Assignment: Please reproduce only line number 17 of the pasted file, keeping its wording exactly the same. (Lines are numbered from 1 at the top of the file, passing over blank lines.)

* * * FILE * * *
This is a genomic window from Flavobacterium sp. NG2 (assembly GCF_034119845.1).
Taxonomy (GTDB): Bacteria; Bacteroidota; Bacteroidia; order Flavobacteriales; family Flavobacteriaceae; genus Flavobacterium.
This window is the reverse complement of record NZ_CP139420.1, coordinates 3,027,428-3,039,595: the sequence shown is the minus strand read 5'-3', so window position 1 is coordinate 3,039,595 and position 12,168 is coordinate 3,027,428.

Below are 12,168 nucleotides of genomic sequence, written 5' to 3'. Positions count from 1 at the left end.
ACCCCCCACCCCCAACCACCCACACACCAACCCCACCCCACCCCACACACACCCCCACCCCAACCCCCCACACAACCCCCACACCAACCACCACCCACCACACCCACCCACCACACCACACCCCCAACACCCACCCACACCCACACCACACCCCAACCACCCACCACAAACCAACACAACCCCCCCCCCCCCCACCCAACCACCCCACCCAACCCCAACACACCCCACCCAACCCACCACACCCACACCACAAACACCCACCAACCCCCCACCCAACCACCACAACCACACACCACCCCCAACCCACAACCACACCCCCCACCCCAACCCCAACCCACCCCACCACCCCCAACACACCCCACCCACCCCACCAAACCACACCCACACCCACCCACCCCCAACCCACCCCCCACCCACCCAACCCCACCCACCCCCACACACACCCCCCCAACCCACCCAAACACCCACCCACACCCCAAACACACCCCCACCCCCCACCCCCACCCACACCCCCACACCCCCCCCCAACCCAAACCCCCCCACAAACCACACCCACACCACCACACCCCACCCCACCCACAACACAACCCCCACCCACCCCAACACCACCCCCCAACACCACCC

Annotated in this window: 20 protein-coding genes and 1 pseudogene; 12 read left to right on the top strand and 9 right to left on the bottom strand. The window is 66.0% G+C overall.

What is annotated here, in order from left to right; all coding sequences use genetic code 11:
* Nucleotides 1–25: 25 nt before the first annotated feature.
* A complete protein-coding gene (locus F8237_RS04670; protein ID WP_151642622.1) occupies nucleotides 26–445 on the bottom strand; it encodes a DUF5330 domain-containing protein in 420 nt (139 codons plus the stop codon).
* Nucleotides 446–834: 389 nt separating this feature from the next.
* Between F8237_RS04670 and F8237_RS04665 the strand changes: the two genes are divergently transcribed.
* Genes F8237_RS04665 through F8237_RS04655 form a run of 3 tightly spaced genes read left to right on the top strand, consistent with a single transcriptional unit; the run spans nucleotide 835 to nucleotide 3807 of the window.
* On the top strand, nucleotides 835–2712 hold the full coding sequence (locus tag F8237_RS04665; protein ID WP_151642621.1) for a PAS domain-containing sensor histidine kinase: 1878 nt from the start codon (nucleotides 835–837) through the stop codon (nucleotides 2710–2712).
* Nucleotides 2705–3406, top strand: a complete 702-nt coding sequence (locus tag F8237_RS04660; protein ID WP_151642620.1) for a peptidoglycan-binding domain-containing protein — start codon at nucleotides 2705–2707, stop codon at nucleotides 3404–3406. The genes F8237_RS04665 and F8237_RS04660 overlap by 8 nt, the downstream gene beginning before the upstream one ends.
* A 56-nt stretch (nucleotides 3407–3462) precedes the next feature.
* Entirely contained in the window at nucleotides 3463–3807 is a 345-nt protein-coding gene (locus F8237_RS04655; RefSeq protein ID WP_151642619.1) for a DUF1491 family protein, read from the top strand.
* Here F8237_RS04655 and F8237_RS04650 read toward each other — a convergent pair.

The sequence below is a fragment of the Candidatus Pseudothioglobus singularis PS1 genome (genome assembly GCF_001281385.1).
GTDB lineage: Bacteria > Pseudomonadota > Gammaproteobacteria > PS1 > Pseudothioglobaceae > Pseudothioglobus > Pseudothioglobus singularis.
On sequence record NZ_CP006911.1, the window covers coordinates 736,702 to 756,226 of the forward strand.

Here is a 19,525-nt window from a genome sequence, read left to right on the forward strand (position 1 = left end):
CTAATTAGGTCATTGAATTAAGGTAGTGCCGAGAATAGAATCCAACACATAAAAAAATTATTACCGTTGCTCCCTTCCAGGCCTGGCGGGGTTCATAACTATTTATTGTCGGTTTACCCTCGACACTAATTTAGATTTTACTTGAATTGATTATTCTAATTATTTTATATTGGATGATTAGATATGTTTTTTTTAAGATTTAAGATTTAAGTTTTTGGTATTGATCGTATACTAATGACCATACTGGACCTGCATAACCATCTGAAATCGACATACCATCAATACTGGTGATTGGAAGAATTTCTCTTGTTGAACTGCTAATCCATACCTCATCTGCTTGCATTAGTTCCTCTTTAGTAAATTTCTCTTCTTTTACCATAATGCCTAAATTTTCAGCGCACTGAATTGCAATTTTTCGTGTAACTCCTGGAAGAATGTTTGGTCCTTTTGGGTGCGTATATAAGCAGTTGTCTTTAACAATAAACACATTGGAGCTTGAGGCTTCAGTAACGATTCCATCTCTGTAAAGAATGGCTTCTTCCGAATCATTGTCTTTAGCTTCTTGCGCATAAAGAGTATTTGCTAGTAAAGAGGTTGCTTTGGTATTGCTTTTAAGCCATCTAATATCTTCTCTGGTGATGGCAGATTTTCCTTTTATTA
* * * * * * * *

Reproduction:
* Here F8237_RS04655 and F8237_RS04650 read toward each other — a convergent pair.